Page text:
While there are a number of different hummingbird species that live in Arizona, I think I’ve finally narrowed down (with the help of a friend) the type of my primary visitors to be Costas hummingbirds. Identified by photos of the male that seems to like to visit my feeder, and then by reading up on the nesting habits of the female.
The little lady that made her nest in my tree bore a clutch of two eggs. I rarely found her incubating the nest, or even the hatchlings, so imagine my surprise one night to discover a pair of tiny beaks poking out of the nest! The wee ones quickly grew, to the point where it was easy to see them in the nest.
Soon they were big enough that they didn’t comfortably fit inside the nest, and were more or less on top of one another, jostling for position.
One evening, while checking on the nest, I feared the worst had happened – that a creature had come and snatched one of the hatchlings, as only one baby was observed in the nest – nestled as deeply as it could go. I’m hoping that instead, the first baby fledged during the day and I simply missed it – because two days later, I was fortunate enough to hear the flurry of wings and see the maiden voyage of the second chick…
…who rather ungracefully landed in my driveway. After recovering from its initial flight, the wee one lifted off again, to land in a much safer location near my bougainvillea.
The second flight was a little haphazard – it makes me wonder how much hummingbirds use their tailfeathers as a rudder, because this wee one doesn’t seem to have developed significant tail plumage as yet (just look at those wee tailfeathers!) It was absolutely fascinating to sit back and observe the mother bird find her chick (she wasn’t present when the baby fledged). Upon returning to the nest, she definitely appeared agitated to find it empty. She seemed to fly in a circular search pattern honing in on her chick’s frantic peeps. I’d say they were reunited after about 5 minutes of searching.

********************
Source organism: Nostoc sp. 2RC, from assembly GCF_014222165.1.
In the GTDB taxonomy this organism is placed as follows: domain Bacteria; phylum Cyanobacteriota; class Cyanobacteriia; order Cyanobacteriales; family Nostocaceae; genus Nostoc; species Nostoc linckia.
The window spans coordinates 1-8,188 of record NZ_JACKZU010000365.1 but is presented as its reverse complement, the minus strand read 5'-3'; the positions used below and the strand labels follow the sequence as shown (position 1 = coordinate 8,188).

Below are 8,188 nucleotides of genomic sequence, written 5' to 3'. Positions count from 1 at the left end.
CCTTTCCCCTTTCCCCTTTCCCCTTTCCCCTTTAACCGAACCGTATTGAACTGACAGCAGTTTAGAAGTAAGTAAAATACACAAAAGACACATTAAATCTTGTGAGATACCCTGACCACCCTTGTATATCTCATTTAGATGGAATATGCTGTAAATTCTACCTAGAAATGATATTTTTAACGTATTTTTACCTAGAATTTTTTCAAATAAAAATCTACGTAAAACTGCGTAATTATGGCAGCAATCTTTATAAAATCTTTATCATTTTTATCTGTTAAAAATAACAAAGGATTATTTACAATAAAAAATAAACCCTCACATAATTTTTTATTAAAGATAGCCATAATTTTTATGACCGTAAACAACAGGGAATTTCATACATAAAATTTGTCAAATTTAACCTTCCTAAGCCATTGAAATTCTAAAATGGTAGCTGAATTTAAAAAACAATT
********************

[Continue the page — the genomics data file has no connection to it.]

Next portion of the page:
After reuniting, the wee one was rewarded with breakfast.
I stayed to watch them for a while, and after some encouragement, the two of them flew off – perhaps to teach the young one how to find food. It seems mother hummingbirds will stay with the younglings for a bit, continuing to feed them for the first several days after fledging. I think they have stayed relatively close to the nest, as I see the mother bird (or what I think is the mother bird) frequenting the large ficus near the tree that the nest was in. I haven’t been able to catch sight of the baby/babies – they are quite small, and the area of the ficus that I see the adult hummingbird consistently return to is the most densely leafed out portion of the tree.
Here’s one last look at the fledgeling – here’s hoping they grow up and stay in the area! I’d love to get a chance to observe more clutches in the future!
For reference, here’s a photo of a freshly picked fruit from the ficus tree – that’s what all those berry-like things are scattered on the ground. Did you know that the ficus is related to figs??